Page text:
Polycentric Transformation
No. 3 2014 July/September
Fyodor A. Lukyanov

Russia in Global Affairs
National Research University–Higher School of Economics, Moscow, Russia
Faculty of World Economy and International Affairs
Research Professor;
Valdai Discussion Club
Research Director


SPIN RSCI: 4139-3941
ORCID: 0000-0003-1364-4094
ResearcherID: N-3527-2016
Scopus AuthorID: 24481505000


E-mail: [email protected]
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The Ukraine crisis began as a lingering political contention over a legal document whose essence few people understood – an Association Agreement with the EU. Within months it evolved into a regional competition between major players, which catalyzed an internal strife. By the autumn, it has degenerated into a confrontation obviously fraught with global consequences.

Of course, the reason is not Ukraine, a peripheral country in global terms. Maidan-2014 in Kiev proved to be the last straw that brought to a head the contradictions and mutual grievances that had been piling up after the Cold War. The explosion of mutual enmity between Russia and the West showed that the confrontation of the second half of the twentieth century was not over. The parties had not reached agreement on the new rules of the game. At first it seemed that Moscow was the only country to be outraged, but the more acute the crisis the more obvious the fact that the dissatisfaction with the status quo is far and wide. A new world order, much spoken about at the turn of the 1990s, has never emerged, and attempts to establish it (unipolarity, American leadership) have failed.

There is no sense in trying to figure out at this point what the future world order will be like, it will be established anyway sooner or later. Yet it is possible to try to analyze the nature of the present global environment that will determine its future configuration.

It would be naïve to think that a new world order will emerge smoothly and all by itself – history does not know such examples. Dmitry Yefremenko contends that the Ukrainian crisis is the first in a series of major international conflicts that will accompany the emergence of a polycentric world. The author analyzes the extent to which Russia, which has dared to go beyond the “red lines,” is ready to bear the costs and change its habitual modus operandi. It will have to be changed anyway – even if the conflict over Ukraine eases, there will be no return to the former kind of relations with the West. Alexei Arbatov points out that in the future multipolar system the success of any country will depend on its ability to build an effective and fair model for its own development. Sergei Glazyev offers a comprehensive plan for reconfiguring the world order by fighting the Western, above all U.S., monopoly. The key element of this plan is curbing the arbitrariness of the issuers of world reserve currencies, which use their advantageous position to dump their problems onto other countries.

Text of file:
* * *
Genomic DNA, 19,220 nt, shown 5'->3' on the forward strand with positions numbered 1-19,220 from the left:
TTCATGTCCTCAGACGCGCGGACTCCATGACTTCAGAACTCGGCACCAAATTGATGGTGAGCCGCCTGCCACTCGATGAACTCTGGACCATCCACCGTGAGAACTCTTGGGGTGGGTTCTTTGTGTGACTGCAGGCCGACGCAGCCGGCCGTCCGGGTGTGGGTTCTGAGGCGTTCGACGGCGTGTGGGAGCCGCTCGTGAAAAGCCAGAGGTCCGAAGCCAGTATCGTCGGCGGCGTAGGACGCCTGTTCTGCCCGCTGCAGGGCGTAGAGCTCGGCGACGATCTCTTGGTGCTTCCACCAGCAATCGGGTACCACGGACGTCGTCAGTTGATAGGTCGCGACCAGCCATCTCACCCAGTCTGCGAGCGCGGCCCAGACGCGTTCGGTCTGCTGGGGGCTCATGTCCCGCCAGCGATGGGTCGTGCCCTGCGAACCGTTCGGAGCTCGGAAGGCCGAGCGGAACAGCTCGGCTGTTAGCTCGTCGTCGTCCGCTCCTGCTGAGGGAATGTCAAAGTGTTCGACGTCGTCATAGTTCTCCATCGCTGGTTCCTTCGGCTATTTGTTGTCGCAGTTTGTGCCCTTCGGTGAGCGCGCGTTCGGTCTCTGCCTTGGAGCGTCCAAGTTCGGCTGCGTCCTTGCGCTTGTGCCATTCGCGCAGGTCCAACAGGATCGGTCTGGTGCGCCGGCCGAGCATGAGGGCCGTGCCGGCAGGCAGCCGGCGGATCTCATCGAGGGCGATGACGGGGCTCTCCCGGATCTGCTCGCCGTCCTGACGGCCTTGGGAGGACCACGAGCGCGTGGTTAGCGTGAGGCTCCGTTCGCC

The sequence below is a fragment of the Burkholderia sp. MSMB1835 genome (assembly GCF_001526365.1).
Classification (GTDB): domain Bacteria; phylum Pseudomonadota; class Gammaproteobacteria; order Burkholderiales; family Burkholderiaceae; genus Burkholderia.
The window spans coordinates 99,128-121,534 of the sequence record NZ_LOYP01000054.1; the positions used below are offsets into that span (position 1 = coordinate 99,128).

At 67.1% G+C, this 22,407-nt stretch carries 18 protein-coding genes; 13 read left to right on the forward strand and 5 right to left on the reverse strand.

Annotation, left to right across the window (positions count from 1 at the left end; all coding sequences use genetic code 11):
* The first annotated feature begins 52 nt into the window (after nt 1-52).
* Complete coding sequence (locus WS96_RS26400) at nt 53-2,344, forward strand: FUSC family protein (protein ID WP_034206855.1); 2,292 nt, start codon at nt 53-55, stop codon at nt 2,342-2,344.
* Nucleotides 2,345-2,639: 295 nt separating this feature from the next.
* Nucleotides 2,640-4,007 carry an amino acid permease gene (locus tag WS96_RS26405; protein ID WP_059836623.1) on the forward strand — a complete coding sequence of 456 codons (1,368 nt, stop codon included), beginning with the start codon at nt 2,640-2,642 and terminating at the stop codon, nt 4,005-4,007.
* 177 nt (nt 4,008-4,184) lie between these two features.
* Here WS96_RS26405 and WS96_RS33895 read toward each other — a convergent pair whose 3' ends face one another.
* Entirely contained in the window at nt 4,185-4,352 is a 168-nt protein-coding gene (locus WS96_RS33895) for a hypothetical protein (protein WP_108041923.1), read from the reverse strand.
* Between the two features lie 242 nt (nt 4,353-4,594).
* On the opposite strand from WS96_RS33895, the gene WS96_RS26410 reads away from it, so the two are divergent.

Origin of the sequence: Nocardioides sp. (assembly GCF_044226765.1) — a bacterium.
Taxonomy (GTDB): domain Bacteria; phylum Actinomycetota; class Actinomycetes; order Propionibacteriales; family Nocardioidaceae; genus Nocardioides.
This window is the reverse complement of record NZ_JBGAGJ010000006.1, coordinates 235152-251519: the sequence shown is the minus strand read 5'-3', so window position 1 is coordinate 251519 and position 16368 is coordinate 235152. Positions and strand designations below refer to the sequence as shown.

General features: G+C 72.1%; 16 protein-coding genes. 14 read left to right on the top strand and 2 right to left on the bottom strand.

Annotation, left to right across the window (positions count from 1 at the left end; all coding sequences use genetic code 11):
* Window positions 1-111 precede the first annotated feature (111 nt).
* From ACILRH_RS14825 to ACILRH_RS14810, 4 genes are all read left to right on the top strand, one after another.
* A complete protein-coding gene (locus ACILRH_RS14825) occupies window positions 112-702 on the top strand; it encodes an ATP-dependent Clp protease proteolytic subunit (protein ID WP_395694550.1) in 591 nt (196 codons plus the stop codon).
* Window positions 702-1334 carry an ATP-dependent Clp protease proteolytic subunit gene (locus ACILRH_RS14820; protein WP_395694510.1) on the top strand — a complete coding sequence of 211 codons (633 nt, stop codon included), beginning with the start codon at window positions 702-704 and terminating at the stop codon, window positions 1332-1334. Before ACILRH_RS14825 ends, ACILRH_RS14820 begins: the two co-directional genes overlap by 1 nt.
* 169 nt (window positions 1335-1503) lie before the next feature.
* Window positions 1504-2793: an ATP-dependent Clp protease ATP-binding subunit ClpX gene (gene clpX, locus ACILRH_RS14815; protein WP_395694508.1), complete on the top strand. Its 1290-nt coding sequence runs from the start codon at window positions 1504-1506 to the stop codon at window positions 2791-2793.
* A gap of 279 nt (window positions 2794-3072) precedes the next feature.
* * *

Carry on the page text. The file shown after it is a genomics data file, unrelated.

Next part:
Sergei Karaganov exposes the reasons for the new confrontation between Moscow and Washington and maintains that it will continue for long. Alexei Portansky analyzes, in this connection, the effectiveness of Western sanctions against Moscow. He believes that the effect may be sizeable and painful. Dmitry Shlapentokh contemplates about what is happening to the axis of the Transatlantic community – the relationship between the United States and Germany.

Andrei Skriba discusses the genesis of the Ukrainian crisis and what possibilities remain for its durable settlement. He is convinced that this is impossible to achieve without Russia and the West agreeing on a model of Ukraine’s existence.

Yelena Pavlova and Tatiana Romanova discuss complexities of mutual perception. They come to the conclusion that Russia and Europe have never tried to understand each other in earnest, instead reducing their judgments to ideological labels and methodological simplifications. Viacheslav Morozov questions Russia’s ability to abandon its Western-centric world view – even amid the acute confrontation and statements about its turn towards the East, Moscow nonetheless appeals to the Western frame of reference. Vladimir Makei believes that, since the present-day world development is largely influenced by identity politics and by culture wars, this system cannot be universal and applicable in all cultures. Alexei Malashenko analyzes a very special factor of cultural and religious coexistence of various peoples in Russia – the Islamic community.

The main reason for the changes taking place in the world is the rapid economic and political rise of Asia. Bihari Kausikan emphasizes that Asia needs Russia but Russia is yet to find its role and niche in Asian politics. Timofei Bordachev and Yevgeny Kanayev offer basic provisions of a strategy for Russia’s turn to the East. Vladimir Portyakov believes that the present developments will cause Russia to give up its policy of balancing between major centers of power and to inevitably seek a rapprochement with China. Alexei Grivach discusses the major gas contract signed by Moscow and Beijing during Vladimir Putin’s visit to China in May. The contract is Russia’s first major breakthrough into Asian markets. Mikhail Konarovsky draws the reader’s attention to a country that may soon become another battleground for strife for influence by various forces – namely, Afghanistan.

The civil war in Ukraine, the actual disintegration of Iraq, the stalemate in Syria, the mounting crisis between Russia and the West, the sanctions war which is undermining the principles of the global economy – such are the gloomy signs of 2014. Mankind is marking the centenary of the First World War in a manner as if it has decided to prove that the potential of instability and conflicts in the world has not decreased a bit over the past century.